Reese Witherspoon Admits She ‘Didn’t Understand What Homosexuality Was’ Until She Moved to Los Angeles 

Coming to terms. Reese Witherspoon admitted that she wasn’t always aware of the concept of homosexuality.

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During a virtual conversation with Regina King for Variety’s Actor on Actor series, the Legally Blonde 2: Red, White & Blonde costars discussed Witherspoon’s experience on Little Fires Everywhere. The chat soon led Witherspoon, 44, to recall how a particular scene from the Hulu series echoed her own childhood being raised in Tennessee.

“That great experience of being able to look at a time that was actually 30 years ago and think: ‘I was a teenager then. What did my mom say about sexuality, race, class? What were the things that I was told that maybe were true or not true? How was I insensitive?’” the Big Little Lies actress explained.

Reese Witherspoon Admits to Once Not Understanding Homosexuality
Reese Witherspoon AFF-USA/Shutterstock

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“No one spoke to me about sexuality when I was a teenager. I didn’t understand what homosexuality was,” she continued. “My grandparents didn’t explain it. My parents didn’t explain it. I had to learn from somebody I met on an audition in Los Angeles.”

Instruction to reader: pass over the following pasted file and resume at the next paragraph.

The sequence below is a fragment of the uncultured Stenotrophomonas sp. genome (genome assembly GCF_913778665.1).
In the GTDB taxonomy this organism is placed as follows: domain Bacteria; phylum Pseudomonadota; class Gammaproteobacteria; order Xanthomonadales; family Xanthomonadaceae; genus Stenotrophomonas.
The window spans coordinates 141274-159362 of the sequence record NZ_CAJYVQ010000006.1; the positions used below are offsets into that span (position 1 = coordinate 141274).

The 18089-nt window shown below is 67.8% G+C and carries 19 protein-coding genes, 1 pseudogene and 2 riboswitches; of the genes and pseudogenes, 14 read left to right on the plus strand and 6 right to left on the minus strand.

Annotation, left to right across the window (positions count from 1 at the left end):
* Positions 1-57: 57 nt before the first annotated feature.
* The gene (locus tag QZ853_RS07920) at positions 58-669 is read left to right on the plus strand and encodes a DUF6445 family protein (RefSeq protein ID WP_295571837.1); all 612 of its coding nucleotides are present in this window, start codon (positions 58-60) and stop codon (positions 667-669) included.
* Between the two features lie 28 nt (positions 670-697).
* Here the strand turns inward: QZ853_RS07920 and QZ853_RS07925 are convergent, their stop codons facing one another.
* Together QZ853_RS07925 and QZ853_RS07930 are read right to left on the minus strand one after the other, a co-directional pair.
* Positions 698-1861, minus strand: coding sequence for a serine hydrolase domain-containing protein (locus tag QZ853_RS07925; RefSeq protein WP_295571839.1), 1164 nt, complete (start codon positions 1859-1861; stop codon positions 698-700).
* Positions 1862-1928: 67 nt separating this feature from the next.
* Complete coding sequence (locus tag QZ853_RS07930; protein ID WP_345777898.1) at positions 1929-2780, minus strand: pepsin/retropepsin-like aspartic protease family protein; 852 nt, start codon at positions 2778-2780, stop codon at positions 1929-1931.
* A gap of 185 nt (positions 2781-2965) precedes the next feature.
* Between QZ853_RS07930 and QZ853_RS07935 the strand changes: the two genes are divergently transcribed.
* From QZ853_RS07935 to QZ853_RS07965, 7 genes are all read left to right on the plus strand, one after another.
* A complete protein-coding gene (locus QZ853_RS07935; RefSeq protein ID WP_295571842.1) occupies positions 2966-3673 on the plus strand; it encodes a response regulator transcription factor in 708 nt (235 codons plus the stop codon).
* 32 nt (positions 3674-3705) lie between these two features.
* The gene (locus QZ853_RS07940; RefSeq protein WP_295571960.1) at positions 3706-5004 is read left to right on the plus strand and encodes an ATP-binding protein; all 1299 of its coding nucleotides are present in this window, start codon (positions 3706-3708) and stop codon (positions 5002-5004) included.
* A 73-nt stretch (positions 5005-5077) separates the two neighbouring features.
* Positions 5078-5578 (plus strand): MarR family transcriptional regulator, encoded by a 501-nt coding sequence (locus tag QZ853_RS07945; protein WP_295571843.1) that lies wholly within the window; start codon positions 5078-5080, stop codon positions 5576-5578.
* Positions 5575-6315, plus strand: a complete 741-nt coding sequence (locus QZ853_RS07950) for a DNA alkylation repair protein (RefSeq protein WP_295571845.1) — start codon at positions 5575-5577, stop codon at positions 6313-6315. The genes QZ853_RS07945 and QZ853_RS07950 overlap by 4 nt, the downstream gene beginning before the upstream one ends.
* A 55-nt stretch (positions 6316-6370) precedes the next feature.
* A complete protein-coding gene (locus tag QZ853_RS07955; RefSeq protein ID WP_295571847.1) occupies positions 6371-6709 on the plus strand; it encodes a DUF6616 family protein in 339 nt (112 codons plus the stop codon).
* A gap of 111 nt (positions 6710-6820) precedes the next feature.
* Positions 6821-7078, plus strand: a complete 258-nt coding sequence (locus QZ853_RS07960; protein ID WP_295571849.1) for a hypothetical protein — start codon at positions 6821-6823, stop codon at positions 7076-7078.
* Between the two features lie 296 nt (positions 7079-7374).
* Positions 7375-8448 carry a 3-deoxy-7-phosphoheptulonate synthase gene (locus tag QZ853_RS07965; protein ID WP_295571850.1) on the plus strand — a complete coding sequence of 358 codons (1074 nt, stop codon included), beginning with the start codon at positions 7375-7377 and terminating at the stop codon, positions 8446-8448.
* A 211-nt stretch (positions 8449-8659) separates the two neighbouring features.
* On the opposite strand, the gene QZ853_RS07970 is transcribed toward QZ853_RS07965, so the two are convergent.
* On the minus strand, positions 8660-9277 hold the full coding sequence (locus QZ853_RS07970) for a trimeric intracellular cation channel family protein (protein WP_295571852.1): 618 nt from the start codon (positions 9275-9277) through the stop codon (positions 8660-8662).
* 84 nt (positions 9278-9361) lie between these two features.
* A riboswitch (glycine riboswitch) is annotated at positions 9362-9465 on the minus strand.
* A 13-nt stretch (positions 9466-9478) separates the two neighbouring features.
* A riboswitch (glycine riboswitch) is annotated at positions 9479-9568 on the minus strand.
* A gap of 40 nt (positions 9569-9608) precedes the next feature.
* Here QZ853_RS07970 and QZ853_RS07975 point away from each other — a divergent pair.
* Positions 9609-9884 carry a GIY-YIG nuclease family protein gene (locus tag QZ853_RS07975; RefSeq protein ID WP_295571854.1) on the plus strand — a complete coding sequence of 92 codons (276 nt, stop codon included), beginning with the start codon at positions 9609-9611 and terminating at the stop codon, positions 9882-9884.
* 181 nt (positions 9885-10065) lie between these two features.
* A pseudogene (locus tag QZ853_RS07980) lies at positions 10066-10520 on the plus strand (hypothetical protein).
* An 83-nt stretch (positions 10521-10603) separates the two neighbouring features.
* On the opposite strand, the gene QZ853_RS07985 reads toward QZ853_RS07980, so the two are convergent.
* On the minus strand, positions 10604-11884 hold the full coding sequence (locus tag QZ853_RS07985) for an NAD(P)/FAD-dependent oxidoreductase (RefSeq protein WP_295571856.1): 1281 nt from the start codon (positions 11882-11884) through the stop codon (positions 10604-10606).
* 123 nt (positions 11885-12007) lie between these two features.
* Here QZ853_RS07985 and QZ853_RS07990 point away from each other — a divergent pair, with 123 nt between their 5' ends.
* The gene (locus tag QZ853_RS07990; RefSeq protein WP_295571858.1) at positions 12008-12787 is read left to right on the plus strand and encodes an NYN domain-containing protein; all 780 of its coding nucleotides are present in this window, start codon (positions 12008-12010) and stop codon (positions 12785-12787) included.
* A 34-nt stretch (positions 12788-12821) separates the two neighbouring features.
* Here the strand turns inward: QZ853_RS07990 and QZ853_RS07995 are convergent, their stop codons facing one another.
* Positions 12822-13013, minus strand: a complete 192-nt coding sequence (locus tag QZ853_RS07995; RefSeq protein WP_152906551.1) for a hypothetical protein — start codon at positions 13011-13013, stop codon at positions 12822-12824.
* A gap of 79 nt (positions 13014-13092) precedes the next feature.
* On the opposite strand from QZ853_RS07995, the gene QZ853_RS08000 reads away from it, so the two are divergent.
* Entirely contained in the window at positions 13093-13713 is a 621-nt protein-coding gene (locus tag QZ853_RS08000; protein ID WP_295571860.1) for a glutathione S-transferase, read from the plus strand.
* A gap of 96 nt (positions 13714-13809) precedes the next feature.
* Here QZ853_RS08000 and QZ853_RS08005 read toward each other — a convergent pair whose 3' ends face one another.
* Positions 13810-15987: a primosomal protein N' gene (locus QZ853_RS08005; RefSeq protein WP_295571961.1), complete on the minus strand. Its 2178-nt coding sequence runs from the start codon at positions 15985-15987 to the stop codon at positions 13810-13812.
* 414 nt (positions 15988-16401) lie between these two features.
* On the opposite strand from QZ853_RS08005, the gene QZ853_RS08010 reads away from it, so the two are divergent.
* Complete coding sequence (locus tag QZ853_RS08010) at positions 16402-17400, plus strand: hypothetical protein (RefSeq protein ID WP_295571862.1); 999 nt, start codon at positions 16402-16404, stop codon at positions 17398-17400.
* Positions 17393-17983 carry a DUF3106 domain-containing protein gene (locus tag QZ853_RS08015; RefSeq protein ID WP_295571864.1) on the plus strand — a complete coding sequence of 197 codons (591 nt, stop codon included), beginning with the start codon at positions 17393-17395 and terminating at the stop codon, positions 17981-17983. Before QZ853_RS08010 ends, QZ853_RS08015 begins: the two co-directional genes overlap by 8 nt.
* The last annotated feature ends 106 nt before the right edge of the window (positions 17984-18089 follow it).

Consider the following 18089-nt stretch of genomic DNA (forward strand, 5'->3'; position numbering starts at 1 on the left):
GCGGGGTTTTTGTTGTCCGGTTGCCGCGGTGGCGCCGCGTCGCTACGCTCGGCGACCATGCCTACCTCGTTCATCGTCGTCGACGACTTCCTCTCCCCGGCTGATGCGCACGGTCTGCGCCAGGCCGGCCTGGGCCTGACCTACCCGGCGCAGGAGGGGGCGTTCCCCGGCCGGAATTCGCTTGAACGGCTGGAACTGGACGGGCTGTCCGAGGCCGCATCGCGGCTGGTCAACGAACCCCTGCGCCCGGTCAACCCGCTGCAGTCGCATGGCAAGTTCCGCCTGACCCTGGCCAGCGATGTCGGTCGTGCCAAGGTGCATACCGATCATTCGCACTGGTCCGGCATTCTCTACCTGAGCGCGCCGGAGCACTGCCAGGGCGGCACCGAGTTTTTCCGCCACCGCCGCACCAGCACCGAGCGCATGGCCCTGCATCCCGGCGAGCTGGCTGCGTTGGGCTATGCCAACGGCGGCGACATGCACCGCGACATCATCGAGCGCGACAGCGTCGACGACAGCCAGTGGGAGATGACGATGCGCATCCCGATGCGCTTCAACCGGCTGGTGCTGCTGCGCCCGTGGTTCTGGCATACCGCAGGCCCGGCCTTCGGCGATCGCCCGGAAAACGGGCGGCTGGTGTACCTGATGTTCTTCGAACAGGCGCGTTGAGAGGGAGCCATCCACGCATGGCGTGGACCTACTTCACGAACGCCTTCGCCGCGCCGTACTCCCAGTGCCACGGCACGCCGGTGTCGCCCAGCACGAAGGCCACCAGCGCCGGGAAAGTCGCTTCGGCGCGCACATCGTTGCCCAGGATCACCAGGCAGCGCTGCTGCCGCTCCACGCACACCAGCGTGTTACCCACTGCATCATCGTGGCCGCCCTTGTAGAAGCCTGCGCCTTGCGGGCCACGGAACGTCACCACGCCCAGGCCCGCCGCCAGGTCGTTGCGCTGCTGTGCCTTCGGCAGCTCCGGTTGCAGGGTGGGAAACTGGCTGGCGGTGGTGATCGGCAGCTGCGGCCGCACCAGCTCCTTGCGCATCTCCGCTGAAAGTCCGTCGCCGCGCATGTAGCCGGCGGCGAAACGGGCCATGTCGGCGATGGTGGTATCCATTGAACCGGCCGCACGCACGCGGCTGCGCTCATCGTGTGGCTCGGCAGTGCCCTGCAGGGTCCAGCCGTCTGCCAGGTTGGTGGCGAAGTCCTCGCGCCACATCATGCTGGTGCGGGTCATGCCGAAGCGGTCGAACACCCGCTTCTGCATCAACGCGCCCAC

Witherspoon said Little Fires Everywhere featured a conversation inspired by the one she had with her grandmother after learning about homosexuality. “We incorporated some of the conversation I had with my grandmother afterward. She said: ‘Homosexuality is very rare, Reese. That’s not a thing that happens very often,’” the Morning Show actress recalled. “And we put it in the script. (My character) Elena says it because that’s what was said to me in Nashville, Tennessee, in 1994.”

In Little Fires Everywhere, Witherspoon’s character Elena Richardson struggles to accept her youngest child Izzy’s (Megan Stott) attraction to girls. Though Izzy’s sexuality was alluded to in Celeste Ng’s book, it was never explicitly mentioned.

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Little Fires Everywhere executive producer Liz Tigelaar revealed why the TV adaptation chose to further explore the sexuality narrative. “After I read the book and was thinking about ways I wanted to adapt it, I asked Celeste, ‘Did it ever occur to you that Izzy could be gay?’” the 44-year-old told Entertainment Tonight in April. “And she said, ‘Yes, I felt that way, but it felt like a whole other story,’ that she didn’t really have room for.”

Tigelaar added, “Every teenager wants to rebel for the sake of rebelling, but I think what it added with Izzy was it felt like there were very real stakes and it made Mia (Kerry Washington) become this life raft where it was the only place she really felt safe.”

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